But I digress.
The point of the visit wasn’t to make dog eating exotic or to go into such detail that our stomachs turned. Hanging out there for a while was intended to make the space more comfortable, perhaps even to understand or consider the idea of a dog restaurant. The goal was to try and understand.
I knew that I was going to walk into class just days after returning to Saint Paul to talk about food and culture for my Introduction to Anthropology class. How does one translate dog-as-food into a middle class, midwestern American classroom? How does one translate the strangeness of Pepper Fried Dog Tongue? What do my students eat that is just as potentially inedible and repulsive from a different perspective as dog might be to them?
When I came back to campus last Wednesday and considered this, it hit me.
Let me paint you a picture.
Standing in line for a sandwich in the school cafeteria, spotting a bag (packet?) of Uncrustables® is a jarring experience. They are food, but packed in mechanically sealed plastic with a corporate label on the front. Inside are two disks of soft, bland, mushy white “bread” with a filling inserted between them. The “pocket”—a popular form of fast food consumption in contemporary America—is sealed, not by the hands of a cook, but a cold mechanical press. Making a peanut butter sandwich is apparently too difficult and apparently bread crusts are too undesirable to a whole swath of contemporary consumers. The food is not cooked according to any historical standards of meaning or nutrition. It is manufactured to extract profit from simple consumer desire.
According to the website Fooducate a typical ingredient list reads like this:
bread: unbleached whole wheat flour, water, wheat gluten, high fructose corn syrup, partially hydrogenated soybean oil, contains 2% or less of: salt, dough conditioners (distilled monoglycerides, sodium stearoyl lactylate, datem, enzymes [with amylase, lipase, ascorbic acid, calcium peroxide, azodicarbonamide, wheat starch]), yeast, peanut butter: peanuts, dextrose, sugar, mono and diglycerides (palm and/or soybean oil), contains 2% or less of: fully hydrogenated vegetable oils (soybean and/or cottonseed and/or rapeseed), salt, molasses, strawberry jam: strawberries, corn syrup, high fructose corn syrup, sugar, contains 2% or less of: pectin, citric acid, potassium sorbate (preservative).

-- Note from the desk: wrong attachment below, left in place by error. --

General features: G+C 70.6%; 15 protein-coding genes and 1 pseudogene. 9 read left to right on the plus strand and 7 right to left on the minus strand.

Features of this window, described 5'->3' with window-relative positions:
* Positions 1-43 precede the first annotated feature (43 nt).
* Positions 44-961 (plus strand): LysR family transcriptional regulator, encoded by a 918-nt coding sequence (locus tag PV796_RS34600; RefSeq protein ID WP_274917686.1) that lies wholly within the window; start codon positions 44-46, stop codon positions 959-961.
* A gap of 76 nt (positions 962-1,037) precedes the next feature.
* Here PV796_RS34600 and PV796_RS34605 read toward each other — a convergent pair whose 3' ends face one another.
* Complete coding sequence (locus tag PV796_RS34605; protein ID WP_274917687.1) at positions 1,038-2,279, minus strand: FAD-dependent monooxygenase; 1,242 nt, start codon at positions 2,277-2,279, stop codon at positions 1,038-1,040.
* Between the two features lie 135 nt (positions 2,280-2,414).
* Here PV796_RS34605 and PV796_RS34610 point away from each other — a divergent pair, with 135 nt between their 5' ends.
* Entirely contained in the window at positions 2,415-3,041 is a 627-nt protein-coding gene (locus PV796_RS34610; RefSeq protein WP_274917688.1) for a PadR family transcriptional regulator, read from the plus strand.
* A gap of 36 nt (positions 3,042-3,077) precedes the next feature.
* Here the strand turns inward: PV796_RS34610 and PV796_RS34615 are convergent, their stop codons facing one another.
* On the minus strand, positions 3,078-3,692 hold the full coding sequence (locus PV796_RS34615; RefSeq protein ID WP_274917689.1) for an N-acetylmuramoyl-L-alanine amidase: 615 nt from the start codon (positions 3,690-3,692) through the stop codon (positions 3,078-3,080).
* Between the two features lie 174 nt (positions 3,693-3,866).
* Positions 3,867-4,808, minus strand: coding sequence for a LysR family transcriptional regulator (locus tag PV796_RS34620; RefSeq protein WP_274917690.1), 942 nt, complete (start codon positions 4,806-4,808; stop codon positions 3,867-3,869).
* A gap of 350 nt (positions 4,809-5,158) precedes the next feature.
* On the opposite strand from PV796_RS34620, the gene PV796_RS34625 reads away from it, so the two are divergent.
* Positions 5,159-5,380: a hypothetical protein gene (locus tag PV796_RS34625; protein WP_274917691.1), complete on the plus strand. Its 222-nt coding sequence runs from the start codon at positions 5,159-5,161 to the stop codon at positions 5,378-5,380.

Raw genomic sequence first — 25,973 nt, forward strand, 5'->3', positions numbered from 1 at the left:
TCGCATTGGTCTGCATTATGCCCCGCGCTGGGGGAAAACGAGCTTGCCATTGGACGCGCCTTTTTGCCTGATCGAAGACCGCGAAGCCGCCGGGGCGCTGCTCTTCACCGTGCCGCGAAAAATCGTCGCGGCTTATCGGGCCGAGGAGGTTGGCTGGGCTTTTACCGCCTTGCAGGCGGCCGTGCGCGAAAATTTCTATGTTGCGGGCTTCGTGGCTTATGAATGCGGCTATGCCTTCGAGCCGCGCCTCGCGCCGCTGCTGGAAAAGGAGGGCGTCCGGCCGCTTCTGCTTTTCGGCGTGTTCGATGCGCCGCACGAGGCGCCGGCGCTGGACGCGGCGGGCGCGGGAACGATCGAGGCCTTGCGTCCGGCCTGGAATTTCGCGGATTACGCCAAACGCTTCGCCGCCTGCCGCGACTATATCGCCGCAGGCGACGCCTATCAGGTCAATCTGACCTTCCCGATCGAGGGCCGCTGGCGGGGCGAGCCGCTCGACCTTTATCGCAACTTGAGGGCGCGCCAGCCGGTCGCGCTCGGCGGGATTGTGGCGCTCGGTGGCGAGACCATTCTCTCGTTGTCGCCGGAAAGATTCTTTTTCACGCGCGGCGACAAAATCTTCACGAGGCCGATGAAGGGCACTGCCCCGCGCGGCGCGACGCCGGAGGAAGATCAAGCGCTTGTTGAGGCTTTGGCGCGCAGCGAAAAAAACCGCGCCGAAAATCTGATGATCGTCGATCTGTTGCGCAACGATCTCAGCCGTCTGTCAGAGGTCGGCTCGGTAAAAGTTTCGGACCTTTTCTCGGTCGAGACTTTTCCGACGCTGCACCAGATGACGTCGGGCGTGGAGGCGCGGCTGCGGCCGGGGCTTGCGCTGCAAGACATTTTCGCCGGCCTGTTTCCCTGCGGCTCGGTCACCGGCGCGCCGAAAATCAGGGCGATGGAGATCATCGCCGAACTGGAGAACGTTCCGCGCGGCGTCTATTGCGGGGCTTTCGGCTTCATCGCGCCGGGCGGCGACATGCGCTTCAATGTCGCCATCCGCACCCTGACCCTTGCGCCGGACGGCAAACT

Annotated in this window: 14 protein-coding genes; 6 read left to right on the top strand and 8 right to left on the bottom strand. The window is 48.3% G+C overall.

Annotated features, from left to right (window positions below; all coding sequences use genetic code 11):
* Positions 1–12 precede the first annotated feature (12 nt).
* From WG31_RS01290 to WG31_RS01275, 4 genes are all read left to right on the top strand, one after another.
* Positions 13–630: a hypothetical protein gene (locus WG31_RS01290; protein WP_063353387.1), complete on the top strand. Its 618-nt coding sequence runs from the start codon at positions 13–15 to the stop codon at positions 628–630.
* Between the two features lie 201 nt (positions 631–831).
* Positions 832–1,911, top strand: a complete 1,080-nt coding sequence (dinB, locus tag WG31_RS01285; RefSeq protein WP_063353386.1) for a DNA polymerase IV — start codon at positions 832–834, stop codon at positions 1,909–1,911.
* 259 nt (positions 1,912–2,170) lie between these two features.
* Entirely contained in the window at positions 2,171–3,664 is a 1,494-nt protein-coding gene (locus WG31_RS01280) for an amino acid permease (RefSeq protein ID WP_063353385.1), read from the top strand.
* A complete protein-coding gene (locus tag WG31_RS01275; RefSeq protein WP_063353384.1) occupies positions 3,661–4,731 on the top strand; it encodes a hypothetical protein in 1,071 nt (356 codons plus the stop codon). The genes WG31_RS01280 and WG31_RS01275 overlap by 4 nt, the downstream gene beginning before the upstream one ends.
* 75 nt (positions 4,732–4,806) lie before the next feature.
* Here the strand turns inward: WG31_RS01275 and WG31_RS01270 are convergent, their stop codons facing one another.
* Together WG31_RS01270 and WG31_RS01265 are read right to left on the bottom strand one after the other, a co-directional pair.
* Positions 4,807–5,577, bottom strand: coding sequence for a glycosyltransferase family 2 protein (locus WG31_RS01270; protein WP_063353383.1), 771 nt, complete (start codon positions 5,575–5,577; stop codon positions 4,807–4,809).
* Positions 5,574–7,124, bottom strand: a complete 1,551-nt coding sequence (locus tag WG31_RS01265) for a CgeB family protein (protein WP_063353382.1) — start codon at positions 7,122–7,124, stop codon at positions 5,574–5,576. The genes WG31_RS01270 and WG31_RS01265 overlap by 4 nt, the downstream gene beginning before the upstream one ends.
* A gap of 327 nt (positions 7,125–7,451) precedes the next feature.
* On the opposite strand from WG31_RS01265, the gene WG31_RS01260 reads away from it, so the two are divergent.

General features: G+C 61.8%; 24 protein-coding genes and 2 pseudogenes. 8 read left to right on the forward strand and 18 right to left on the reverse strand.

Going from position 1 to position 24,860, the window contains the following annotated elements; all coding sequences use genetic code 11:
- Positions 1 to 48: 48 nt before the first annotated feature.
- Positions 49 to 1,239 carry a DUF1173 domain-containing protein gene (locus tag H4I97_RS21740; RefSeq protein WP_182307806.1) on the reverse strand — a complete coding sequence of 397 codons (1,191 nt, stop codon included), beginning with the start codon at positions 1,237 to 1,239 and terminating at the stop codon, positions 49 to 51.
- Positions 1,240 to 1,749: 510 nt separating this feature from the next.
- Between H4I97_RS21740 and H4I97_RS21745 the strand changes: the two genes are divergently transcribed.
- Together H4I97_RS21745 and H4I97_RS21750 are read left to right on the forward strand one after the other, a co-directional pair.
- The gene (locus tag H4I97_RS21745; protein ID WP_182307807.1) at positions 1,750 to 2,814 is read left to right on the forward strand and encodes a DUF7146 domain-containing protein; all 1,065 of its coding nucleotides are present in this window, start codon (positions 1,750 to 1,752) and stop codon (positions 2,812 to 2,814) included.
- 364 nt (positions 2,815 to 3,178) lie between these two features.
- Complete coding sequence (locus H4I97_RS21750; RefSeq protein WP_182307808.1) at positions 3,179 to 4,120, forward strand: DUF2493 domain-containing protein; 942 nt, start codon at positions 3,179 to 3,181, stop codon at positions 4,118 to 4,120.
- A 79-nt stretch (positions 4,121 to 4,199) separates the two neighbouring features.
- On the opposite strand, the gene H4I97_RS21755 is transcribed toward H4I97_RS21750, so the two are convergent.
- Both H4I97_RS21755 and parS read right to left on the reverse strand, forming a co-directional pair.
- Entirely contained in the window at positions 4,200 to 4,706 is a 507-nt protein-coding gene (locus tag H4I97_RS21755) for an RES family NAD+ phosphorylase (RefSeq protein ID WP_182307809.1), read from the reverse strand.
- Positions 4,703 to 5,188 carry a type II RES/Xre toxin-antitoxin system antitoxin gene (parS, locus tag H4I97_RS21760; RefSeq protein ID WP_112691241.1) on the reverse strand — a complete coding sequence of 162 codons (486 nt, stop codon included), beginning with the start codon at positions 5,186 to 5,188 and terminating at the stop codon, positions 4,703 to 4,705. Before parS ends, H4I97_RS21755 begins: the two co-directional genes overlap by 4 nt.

Very simply, Uncrustables® reflect the food culture of contemporary America—more than I have time to go into here. The deceptive “peanut butter and jelly” Uncrustable® is packed with fats, oils, sugars and other ingredients that are unhealthy and part of a food culture that is detached from any human historical or cultural tradition. It is industrial food at its most banal. It is the opposite of food prepared by hand by an expert chef in a family-owned restaurant with a long local tradition.
Not just Uncrustables® mind you. I could just as easily add Cheetos® to the list. What are they but crushed cornmeal slurry, deep fried, artifically flavored, and then artificially colored with a hue not found in nature. I could, in fact, add all kinds of contemporary “foods”—things that my students and I eat that are, from an outside perspective, much more exotic, unusual and potentially disgusting than dog. The dishes at the Dong Family Restaurant were all homemade, from scratch with fresh ingredients. Albeit, ingredients with which I am uncomfortable. While I wouldn’t eat a meal there, whenever I see Uncrustables® I think about cultural relativism.
Of course, I also think about my dog, Griffin.